As for knitting, I just finished another sweater.  And I do like it quite a bit.
I was pleased with the motif using Paul's program.  It allowed me to draw freehand first.
After the floral border tunic, I'd been thinking about roses as motif, and bigger motif.  So I thought I'd make a rose pattern cardigan/jacket.

The yarns used were Cascade Heritage sock yarn in Gray and The Plucky Knitter Primo in the color "A Little Hoity."  I did wash the red yarn first before I wound them up in case of any bleeding and was glad I did.  The Primo was certainly a lovely yarn to knit with.   I was a bit disappointed that the blocking did not even out stitches as much as I'd like because Heritage was bit thinner and Heritage didn't bloom during blocking while Primo did a little.   It wasn't the most perfect match of the two yarns for colorwork since one was slightly thinner and behaved a bit differently during blocking.  Still, I was glad to have used yarn from my stash instead of buying.
The sweater was knitted from bottom up, in round. It started with provisional CO since I wasn't sure how I wanted the hem, to be (ahem, another one that I designed the style as I knitted deal...I think I seriously have a problem with planning everything out ahead of time.)  Then the sleeves were knitted separately and joined at the underarm for seamless raglan style.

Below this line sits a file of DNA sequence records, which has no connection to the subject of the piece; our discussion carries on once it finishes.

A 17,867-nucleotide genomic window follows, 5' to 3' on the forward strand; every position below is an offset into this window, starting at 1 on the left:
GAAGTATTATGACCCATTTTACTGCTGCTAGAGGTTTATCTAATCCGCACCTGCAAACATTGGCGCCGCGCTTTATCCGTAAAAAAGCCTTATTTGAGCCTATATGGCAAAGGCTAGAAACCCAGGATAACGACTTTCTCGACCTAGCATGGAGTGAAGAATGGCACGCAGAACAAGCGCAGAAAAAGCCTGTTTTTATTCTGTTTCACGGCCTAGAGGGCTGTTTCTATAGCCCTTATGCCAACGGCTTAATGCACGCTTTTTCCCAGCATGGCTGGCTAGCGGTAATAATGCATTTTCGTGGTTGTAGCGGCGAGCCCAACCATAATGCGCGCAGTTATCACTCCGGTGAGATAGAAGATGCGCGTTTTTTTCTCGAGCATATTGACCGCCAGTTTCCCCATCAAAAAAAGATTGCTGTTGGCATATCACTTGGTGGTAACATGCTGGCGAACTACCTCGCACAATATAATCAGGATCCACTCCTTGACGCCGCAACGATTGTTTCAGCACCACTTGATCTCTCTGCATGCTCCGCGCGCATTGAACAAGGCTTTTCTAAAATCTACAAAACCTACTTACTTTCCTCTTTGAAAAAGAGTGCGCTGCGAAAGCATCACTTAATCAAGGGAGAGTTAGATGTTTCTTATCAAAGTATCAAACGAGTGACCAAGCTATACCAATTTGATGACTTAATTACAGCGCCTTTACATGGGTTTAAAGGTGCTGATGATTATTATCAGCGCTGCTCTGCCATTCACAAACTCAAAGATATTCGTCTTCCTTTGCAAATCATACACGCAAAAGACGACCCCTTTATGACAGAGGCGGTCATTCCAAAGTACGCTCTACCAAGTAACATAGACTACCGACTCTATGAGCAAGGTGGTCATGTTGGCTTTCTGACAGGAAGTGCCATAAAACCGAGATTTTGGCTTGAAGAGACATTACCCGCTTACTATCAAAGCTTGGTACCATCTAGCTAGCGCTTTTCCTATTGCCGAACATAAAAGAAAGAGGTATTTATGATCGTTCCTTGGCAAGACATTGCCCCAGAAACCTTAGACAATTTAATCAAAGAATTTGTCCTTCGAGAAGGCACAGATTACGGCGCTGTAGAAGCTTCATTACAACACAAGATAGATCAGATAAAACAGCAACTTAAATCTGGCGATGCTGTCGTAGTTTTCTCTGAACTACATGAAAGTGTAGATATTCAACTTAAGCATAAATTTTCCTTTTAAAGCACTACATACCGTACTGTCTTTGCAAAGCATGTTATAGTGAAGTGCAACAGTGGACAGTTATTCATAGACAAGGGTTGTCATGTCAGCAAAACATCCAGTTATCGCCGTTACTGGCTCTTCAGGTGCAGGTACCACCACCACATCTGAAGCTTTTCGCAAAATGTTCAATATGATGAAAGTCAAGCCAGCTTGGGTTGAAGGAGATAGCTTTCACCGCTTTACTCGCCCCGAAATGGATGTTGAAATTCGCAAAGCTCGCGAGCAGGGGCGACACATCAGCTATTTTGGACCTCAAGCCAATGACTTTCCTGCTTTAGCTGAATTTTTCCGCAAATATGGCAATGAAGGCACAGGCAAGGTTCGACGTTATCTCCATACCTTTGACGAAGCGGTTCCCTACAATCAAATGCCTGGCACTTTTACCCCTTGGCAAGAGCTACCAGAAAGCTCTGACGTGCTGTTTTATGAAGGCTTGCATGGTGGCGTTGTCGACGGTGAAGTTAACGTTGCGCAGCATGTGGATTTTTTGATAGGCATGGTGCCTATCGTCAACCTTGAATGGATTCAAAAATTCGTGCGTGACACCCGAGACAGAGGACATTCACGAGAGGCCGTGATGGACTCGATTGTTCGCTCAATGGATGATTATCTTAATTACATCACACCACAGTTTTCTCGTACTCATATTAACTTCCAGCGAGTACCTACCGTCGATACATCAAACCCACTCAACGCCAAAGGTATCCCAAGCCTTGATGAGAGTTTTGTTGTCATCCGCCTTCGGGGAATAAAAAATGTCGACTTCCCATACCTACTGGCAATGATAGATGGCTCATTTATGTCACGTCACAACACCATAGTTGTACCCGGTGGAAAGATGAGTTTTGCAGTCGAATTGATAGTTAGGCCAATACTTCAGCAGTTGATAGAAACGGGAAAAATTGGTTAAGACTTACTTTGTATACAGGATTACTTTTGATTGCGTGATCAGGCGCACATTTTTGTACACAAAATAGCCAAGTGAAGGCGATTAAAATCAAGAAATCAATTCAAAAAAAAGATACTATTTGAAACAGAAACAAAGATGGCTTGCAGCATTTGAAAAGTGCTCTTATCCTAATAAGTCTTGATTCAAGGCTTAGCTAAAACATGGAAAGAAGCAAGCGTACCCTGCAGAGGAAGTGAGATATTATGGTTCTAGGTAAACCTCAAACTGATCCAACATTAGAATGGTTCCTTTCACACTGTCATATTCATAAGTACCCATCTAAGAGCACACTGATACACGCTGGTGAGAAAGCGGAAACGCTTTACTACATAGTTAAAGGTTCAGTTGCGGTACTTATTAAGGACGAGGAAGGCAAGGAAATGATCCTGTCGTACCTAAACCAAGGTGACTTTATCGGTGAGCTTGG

Cutting steek wasn't as scary as sewing up using my temperamental sewing machine.  I was relieved no jamming halfway through (it happened once when I was sewing for steek, talking about nightmare.) 

I decided to do bottom hem with gray and just did rows of garter 'cause that was the easiest solution for a plain edge without bulk that I could think of.  Then I did the front borders by picking up sts and worked rows of garter in red.  The collar was then knitted from the sts left on waste yarn at  the top.  I wanted a textured collar that was also reversible so I used Harris Tweed stitch pattern and I liked how it looked.  I also used that stitch for the cuffs.

The construction was easy, but knitting the motif was a chore since there is no repeat in any row I had to really read the chart carefully and developed some strategy as to how to keep up with the chart.   Also, the floats on the back were long at most places so I had to catch the float every 5 or 6 sts, and that was not the most smooth flow of knitting.  However, I did find the motif interesting enough to get me going as I was getting curious how it would look knitted up. (No, I didn't do a swatch. I was too lazy.)

I  love how the roses came out.  I'm calling the sweater "Secret Garden" for I not so secretly dream of having a garden again.  

Another no sewing and stash knit down.  Now I'm gonna go have some hot chocolate to reward myself. 

After knitting this sweater, the next project will have to be very simple knitting, mostly st sts.